Just about everywhere you look, tailor-made products and services are transforming the consumer experience. Personalization is the name of the game, whether it’s getting e-mail offers for flights seemingly hand-picked for you, or scrolling through a Facebook feed that’s designed to show you exactly what you want to see. For supplement firms, it means offering consumers more tools that allow them to make the best dietary decisions for themselves, rather than handing out “one-size-fits-all” recommendations.
“Personalization is all about consumers no longer trusting the ‘experts’ and wanting to become more empowered and confident to create their own healthy eating patterns,” says Joana Maricato, research manager at New Nutrition Business. She adds that “consumers no longer see dietitians and health professionals as the experts on food and health, and their beliefs are becoming more fragmented.”
Food and supplement companies big and small are taking notice. Last October, Campbell Soup invested $32 million in personalized nutrition start-up Habit, which aims to offer a variety of tailored approaches to nutrition, including DNA testing, consumer-specific dietary advice, and customized ready-to-eat meals delivered straight to consumers’ doors. And in the supplements space, Maricato points to the “small, but growing, number of companies with personalization concepts.”
“Most large and medium-size players in the market have started to form teams focused on [personalized nutrition], have designed and developed pilots, and started to look for opportunities to participate or win in that space,” Rony Sellam, CEO of personalized health-analytics firm Segterra (Cambridge, MA), tells Nutritional Outlook. Segterra is the company behind InsideTracker, a personalized nutrition service that encourages users to assess the effectiveness of their diet with at-home tests and an online analytics platform buoyed by the advice of health professionals.
Blood testing, wearable devices, apps, and DNA testing are among the many forms personalized nutrition can take today, but which concepts are backed by research, and which are driven primarily by hype?
The Challenge of Nutrigenetics
One aspect of personalized nutrition that’s attracted plenty of attention in recent years is nutrigenetics, the concept of using some degree of DNA testing to arrive at dietary recommendations specific to an individual’s genetic makeup. In theory, nutrigenetics would allow firms to perform a full or partial DNA analysis of an individual and identify single-nucleotide polymorphisms (SNPs)—variations in the genetic code that can sometimes suggest susceptibility to certain diseases, explains Raymond Rodriguez, PhD, professor, Department of Molecular and Cellular Biology at the University of California, Davis (Davis, CA). Then, based on that analysis, the firm would provide dietary recommendations that are optimized for the genetic predispositions of that person.
“Many of the companies in the personalized nutrition market are relying on a small number of SNPs in a small number of genes to make assumptions about diets that can minimize risk for some future disease or disorder,” Rodriguez explains.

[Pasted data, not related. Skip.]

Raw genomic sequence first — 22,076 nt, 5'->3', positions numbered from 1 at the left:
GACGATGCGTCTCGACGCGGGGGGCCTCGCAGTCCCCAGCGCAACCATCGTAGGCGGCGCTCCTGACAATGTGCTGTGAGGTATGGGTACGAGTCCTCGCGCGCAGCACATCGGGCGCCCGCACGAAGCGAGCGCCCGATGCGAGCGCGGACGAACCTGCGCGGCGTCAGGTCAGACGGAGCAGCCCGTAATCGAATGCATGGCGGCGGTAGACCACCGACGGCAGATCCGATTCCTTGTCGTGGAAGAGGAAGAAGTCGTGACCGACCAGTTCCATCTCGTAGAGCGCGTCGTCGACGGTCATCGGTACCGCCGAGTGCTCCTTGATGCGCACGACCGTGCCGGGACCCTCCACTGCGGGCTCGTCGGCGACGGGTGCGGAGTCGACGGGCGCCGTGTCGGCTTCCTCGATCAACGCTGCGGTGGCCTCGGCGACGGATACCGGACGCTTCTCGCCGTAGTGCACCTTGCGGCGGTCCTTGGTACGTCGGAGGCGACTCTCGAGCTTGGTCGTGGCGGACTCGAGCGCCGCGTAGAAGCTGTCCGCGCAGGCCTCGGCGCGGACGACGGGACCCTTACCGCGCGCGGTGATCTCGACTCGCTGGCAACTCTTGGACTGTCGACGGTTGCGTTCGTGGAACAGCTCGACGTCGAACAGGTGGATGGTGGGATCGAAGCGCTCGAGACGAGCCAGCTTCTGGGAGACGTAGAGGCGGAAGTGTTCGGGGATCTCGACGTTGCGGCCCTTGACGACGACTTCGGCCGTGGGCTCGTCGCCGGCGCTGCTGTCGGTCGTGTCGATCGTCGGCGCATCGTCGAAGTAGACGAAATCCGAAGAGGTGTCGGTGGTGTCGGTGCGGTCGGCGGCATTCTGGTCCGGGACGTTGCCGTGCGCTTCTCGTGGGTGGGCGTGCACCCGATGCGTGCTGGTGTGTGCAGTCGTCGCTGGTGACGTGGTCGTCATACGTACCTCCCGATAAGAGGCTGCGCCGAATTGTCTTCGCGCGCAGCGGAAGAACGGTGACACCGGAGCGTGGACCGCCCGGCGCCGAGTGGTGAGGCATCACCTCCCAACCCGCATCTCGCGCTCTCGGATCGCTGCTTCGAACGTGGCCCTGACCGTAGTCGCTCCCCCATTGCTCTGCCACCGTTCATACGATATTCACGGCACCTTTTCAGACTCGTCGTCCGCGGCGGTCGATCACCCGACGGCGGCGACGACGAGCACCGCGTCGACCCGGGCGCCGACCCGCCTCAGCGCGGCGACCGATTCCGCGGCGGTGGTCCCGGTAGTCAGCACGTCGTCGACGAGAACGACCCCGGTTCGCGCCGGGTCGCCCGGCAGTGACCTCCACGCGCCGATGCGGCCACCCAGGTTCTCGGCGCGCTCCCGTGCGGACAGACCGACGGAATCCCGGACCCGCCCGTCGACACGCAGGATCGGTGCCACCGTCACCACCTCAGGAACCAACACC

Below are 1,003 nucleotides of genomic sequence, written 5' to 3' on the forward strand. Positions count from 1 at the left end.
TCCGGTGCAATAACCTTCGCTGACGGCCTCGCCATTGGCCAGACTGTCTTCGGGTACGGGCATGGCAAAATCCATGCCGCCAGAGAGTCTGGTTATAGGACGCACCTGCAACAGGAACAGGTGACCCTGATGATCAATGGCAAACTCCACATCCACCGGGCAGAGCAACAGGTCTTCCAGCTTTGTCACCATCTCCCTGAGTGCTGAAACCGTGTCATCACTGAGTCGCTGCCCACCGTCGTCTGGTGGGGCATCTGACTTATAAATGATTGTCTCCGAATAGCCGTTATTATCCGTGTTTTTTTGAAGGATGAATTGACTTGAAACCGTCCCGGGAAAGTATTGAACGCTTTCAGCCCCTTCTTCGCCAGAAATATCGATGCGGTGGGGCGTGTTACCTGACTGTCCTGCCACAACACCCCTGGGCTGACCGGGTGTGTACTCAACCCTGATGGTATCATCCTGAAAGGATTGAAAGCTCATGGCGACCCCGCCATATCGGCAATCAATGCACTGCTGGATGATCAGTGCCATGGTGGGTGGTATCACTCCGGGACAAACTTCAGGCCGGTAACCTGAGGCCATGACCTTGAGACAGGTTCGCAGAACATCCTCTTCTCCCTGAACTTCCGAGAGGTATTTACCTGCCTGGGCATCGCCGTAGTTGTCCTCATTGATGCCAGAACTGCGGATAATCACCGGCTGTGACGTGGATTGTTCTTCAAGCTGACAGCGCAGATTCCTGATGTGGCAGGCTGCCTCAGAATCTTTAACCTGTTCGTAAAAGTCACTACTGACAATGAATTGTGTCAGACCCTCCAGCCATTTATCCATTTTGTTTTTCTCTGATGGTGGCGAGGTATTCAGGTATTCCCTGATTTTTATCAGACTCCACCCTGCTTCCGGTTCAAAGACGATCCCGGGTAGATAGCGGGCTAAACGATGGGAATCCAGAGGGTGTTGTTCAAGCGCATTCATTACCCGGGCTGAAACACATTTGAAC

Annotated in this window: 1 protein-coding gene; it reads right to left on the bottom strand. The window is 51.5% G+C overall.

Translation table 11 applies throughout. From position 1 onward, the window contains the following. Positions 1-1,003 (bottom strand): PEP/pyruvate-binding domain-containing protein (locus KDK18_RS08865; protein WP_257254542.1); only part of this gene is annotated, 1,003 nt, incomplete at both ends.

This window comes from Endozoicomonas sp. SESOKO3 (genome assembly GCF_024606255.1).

But as compelling as the idea of nutrigenetics is, and as affordable as it has become (most commercial tests range from $99–$300 nowadays), do we actually have the published research to back it up? Studies have long found that different people respond differently to the same diet, and that DNA may be associated with those different responses. For instance, a 2014 study found that individuals with a higher number of obesity-associated genetic variants who also consumed high levels of saturated fats were more likely to have a higher body mass intake (BMI).1
But as with many such studies, researchers relied on self-reported dietary information to construct this trial. Meanwhile, the kind of research most needed for nutrigenetics to really get the approval of the broader scientific community—long-term, dietary-intervention clinical studies—is sorely lacking at the moment.
“There are no large-scale clinical studies in relation to personalized nutrition,” says José M. Ordovás, PhD, director, Nutrition and Genomics, and professor, Nutrition and Genetics, at the Jean Mayer USDA Human Nutrition Research Center on Aging, Tufts University (Boston). “What we have is a smorgasbord of small, inconclusive, irreproducible studies scattered in the scientific literature that are cherry-picked by the interested parties to support their individual claims.” He adds that he has seen promising early DNA-based research in the areas of weight management and cardiovascular health for certain specific foods and nutrients, but that overall, “we don’t have validated evidence from the perspective of nutrigenetics that the approach really works.”
One reason for the scarcity of clinical research is the difficult nature of studying the relationship between genetics and diet. Hooman Allayee, professor, Departments of Preventive Medicine & Biochemistry and Molecular Medicine, at the Keck School of Medicine, University of Southern California (Los Angeles), explains that while it’s now become relatively easy to obtain high-quality genetic data, it’s much tougher and more costly to build a large-scale, long-term study where the participants are held to a controlled diet. Even then, if an association is found between one or more genetic variants and dietary intake, more rigorous research that controls for both the diet and the particular genetic variant would still be necessary to replicate the findings, says Allayee.
“That kind of rigor is what I think is missing in the field,” Allayee says. “That’s where the hang-up is. People haven’t gone and validated these gene-dietary interactions.”